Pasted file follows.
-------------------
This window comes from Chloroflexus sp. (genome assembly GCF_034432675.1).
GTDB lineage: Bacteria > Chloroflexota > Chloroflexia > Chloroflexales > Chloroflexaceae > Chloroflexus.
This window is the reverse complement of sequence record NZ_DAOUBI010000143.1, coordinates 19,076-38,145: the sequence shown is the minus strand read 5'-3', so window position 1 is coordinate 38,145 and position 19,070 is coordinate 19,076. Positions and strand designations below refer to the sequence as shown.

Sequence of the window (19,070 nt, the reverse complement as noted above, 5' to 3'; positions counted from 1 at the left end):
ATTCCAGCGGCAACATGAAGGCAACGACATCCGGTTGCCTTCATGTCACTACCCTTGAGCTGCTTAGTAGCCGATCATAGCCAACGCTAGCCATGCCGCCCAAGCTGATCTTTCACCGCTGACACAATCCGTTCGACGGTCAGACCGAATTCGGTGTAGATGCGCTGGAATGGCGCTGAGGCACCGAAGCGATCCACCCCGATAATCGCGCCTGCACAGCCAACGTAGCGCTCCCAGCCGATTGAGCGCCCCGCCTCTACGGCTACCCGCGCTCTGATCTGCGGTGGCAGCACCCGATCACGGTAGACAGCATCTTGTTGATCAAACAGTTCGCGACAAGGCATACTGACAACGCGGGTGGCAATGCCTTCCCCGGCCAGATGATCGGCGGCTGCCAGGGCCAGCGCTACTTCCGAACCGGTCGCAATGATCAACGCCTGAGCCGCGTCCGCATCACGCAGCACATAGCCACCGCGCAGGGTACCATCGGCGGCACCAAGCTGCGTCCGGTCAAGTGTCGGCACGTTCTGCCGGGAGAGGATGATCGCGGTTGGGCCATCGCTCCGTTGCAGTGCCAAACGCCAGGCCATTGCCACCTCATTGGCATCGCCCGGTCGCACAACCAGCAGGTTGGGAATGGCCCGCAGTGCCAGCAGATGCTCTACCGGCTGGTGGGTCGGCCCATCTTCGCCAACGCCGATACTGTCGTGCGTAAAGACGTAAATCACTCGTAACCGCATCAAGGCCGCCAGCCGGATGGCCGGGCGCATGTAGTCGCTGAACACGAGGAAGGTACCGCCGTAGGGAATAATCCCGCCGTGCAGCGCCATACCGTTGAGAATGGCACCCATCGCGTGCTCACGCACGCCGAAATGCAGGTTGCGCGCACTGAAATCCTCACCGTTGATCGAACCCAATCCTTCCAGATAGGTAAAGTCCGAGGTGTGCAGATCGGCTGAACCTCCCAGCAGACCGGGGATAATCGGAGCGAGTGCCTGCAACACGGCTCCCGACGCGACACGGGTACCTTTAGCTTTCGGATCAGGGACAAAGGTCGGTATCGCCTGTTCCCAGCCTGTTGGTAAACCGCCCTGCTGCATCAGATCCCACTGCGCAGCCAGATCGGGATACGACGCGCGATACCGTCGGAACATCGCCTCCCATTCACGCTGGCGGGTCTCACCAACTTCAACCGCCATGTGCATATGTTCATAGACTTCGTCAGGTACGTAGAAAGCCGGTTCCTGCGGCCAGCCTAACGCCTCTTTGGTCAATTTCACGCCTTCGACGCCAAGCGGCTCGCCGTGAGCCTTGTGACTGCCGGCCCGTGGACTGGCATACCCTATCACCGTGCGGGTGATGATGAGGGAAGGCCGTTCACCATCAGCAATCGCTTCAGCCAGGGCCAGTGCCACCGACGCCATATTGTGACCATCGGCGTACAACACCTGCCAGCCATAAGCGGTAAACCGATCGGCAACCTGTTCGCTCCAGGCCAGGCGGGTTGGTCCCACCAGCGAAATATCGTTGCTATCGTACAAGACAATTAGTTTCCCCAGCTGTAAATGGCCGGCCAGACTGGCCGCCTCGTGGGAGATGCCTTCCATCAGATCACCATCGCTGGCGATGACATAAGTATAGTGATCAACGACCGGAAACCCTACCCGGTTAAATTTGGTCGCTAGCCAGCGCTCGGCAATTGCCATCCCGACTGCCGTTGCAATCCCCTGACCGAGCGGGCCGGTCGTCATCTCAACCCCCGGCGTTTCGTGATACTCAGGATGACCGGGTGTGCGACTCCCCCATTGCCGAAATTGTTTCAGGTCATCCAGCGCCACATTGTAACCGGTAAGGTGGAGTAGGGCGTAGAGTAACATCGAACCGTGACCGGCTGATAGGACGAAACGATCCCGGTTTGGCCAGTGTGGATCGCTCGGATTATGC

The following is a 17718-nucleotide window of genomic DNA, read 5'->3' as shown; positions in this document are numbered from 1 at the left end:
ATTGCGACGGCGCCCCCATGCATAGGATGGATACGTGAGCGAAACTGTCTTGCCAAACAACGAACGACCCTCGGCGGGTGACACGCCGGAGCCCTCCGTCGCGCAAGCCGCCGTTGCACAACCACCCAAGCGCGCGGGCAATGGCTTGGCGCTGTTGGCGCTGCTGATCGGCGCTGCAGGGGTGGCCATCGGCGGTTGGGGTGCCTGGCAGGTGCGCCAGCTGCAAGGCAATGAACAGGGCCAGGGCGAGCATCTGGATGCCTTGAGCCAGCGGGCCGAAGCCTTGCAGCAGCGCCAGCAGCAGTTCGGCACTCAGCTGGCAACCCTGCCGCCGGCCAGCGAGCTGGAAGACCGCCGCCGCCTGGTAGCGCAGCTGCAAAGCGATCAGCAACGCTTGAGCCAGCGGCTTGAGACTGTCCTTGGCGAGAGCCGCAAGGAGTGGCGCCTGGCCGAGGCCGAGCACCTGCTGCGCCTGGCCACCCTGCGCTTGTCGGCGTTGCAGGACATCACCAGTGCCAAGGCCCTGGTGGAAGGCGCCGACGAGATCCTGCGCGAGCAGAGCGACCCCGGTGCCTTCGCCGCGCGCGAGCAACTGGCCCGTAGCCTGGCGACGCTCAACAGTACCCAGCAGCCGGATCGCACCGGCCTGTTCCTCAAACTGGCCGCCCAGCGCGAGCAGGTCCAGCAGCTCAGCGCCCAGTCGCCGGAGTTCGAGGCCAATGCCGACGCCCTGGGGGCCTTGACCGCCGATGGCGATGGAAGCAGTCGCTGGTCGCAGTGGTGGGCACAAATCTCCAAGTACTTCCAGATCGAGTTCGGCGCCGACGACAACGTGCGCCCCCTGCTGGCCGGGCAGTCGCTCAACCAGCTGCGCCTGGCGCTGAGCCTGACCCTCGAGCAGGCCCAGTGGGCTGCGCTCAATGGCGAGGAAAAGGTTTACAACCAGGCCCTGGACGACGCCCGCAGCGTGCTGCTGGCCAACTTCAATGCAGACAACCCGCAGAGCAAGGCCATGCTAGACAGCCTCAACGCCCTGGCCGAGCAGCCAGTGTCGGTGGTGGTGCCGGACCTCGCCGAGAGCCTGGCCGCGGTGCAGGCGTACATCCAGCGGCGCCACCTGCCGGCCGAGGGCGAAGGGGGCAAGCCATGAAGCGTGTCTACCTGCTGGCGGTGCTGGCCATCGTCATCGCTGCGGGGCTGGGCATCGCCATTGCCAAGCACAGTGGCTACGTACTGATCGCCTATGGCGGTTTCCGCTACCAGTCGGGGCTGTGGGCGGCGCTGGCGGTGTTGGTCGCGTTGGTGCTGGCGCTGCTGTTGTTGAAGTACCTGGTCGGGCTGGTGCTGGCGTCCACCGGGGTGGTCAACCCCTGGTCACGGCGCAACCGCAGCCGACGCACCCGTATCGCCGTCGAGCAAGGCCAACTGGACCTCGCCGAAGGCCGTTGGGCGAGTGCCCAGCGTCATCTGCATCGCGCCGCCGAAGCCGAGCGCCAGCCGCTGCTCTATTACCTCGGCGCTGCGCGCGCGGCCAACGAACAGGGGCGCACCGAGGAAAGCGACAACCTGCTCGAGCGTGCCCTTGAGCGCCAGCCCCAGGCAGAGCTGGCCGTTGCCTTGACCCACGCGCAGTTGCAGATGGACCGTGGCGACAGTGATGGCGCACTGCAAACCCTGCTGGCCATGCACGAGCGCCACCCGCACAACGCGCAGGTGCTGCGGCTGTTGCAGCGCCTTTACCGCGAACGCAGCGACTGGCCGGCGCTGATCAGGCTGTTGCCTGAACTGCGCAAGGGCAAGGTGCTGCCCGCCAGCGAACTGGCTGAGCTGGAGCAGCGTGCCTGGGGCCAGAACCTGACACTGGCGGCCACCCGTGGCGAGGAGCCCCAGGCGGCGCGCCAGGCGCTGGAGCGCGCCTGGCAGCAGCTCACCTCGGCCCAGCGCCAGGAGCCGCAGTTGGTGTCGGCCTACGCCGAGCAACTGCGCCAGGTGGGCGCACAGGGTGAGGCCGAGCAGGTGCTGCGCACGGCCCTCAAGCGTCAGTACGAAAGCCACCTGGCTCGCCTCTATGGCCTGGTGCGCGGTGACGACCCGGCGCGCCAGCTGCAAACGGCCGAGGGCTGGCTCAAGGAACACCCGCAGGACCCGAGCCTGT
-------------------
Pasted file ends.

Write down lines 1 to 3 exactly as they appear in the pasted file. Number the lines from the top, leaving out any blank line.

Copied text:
This window comes from Chloroflexus sp. (genome assembly GCF_034432675.1).
GTDB lineage: Bacteria > Chloroflexota > Chloroflexia > Chloroflexales > Chloroflexaceae > Chloroflexus.
This window is the reverse complement of sequence record NZ_DAOUBI010000143.1, coordinates 19,076-38,145: the sequence shown is the minus strand read 5'-3', so window position 1 is coordinate 38,145 and position 19,070 is coordinate 19,076. Positions and strand designations below refer to the sequence as shown.